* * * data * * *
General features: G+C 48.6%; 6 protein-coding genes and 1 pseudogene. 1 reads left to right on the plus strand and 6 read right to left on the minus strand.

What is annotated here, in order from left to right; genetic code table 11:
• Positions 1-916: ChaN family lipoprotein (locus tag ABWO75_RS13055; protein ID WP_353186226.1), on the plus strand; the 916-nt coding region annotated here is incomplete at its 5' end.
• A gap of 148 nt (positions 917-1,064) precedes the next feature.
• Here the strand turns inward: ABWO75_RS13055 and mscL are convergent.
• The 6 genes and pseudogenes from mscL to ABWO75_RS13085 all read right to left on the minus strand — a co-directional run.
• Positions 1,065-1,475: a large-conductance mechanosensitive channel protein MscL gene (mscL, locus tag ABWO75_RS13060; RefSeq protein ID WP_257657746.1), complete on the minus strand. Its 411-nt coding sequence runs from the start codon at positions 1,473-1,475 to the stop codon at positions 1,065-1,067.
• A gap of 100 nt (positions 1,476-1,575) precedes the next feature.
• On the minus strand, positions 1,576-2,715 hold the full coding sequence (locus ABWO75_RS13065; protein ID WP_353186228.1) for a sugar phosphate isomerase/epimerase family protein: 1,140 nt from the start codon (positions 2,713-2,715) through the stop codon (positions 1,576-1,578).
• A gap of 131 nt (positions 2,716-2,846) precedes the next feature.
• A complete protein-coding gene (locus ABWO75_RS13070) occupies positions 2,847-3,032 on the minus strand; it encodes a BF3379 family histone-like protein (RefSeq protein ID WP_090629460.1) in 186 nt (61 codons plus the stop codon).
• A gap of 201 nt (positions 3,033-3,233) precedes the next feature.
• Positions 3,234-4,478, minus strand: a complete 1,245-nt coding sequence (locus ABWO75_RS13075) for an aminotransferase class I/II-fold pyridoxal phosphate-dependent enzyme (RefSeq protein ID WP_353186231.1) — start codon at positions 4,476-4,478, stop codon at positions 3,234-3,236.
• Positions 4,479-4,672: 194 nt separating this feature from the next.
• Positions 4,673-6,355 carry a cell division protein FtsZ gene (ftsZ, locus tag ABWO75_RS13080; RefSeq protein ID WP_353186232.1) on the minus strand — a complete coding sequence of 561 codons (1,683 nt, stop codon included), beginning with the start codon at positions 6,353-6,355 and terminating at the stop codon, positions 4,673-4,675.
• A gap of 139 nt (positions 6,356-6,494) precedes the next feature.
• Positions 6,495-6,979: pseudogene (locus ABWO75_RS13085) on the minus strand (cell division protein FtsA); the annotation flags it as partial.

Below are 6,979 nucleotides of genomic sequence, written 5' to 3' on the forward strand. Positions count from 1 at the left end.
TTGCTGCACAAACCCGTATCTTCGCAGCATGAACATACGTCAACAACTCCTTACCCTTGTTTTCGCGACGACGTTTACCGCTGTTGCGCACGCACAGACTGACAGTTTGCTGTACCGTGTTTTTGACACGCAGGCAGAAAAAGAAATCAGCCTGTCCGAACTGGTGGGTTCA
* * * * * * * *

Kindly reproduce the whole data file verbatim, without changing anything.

General features: G+C 48.6%; 6 protein-coding genes and 1 pseudogene. 1 reads left to right on the plus strand and 6 read right to left on the minus strand.

What is annotated here, in order from left to right; genetic code table 11:
• Positions 1-916: ChaN family lipoprotein (locus tag ABWO75_RS13055; protein ID WP_353186226.1), on the plus strand; the 916-nt coding region annotated here is incomplete at its 5' end.
• A gap of 148 nt (positions 917-1,064) precedes the next feature.
• Here the strand turns inward: ABWO75_RS13055 and mscL are convergent.
• The 6 genes and pseudogenes from mscL to ABWO75_RS13085 all read right to left on the minus strand — a co-directional run.
• Positions 1,065-1,475: a large-conductance mechanosensitive channel protein MscL gene (mscL, locus tag ABWO75_RS13060; RefSeq protein ID WP_257657746.1), complete on the minus strand. Its 411-nt coding sequence runs from the start codon at positions 1,473-1,475 to the stop codon at positions 1,065-1,067.
• A gap of 100 nt (positions 1,476-1,575) precedes the next feature.
• On the minus strand, positions 1,576-2,715 hold the full coding sequence (locus ABWO75_RS13065; protein ID WP_353186228.1) for a sugar phosphate isomerase/epimerase family protein: 1,140 nt from the start codon (positions 2,713-2,715) through the stop codon (positions 1,576-1,578).
• A gap of 131 nt (positions 2,716-2,846) precedes the next feature.
• A complete protein-coding gene (locus ABWO75_RS13070) occupies positions 2,847-3,032 on the minus strand; it encodes a BF3379 family histone-like protein (RefSeq protein ID WP_090629460.1) in 186 nt (61 codons plus the stop codon).
• A gap of 201 nt (positions 3,033-3,233) precedes the next feature.
• Positions 3,234-4,478, minus strand: a complete 1,245-nt coding sequence (locus ABWO75_RS13075) for an aminotransferase class I/II-fold pyridoxal phosphate-dependent enzyme (RefSeq protein ID WP_353186231.1) — start codon at positions 4,476-4,478, stop codon at positions 3,234-3,236.
• Positions 4,479-4,672: 194 nt separating this feature from the next.
• Positions 4,673-6,355 carry a cell division protein FtsZ gene (ftsZ, locus tag ABWO75_RS13080; RefSeq protein ID WP_353186232.1) on the minus strand — a complete coding sequence of 561 codons (1,683 nt, stop codon included), beginning with the start codon at positions 6,353-6,355 and terminating at the stop codon, positions 4,673-4,675.
• A gap of 139 nt (positions 6,356-6,494) precedes the next feature.
• Positions 6,495-6,979: pseudogene (locus ABWO75_RS13085) on the minus strand (cell division protein FtsA); the annotation flags it as partial.

Below are 6,979 nucleotides of genomic sequence, written 5' to 3' on the forward strand. Positions count from 1 at the left end.
TTGCTGCACAAACCCGTATCTTCGCAGCATGAACATACGTCAACAACTCCTTACCCTTGTTTTCGCGACGACGTTTACCGCTGTTGCGCACGCACAGACTGACAGTTTGCTGTACCGTGTTTTTGACACGCAGGCAGAAAAAGAAATCAGCCTGTCCGAACTGGTGGGTTCA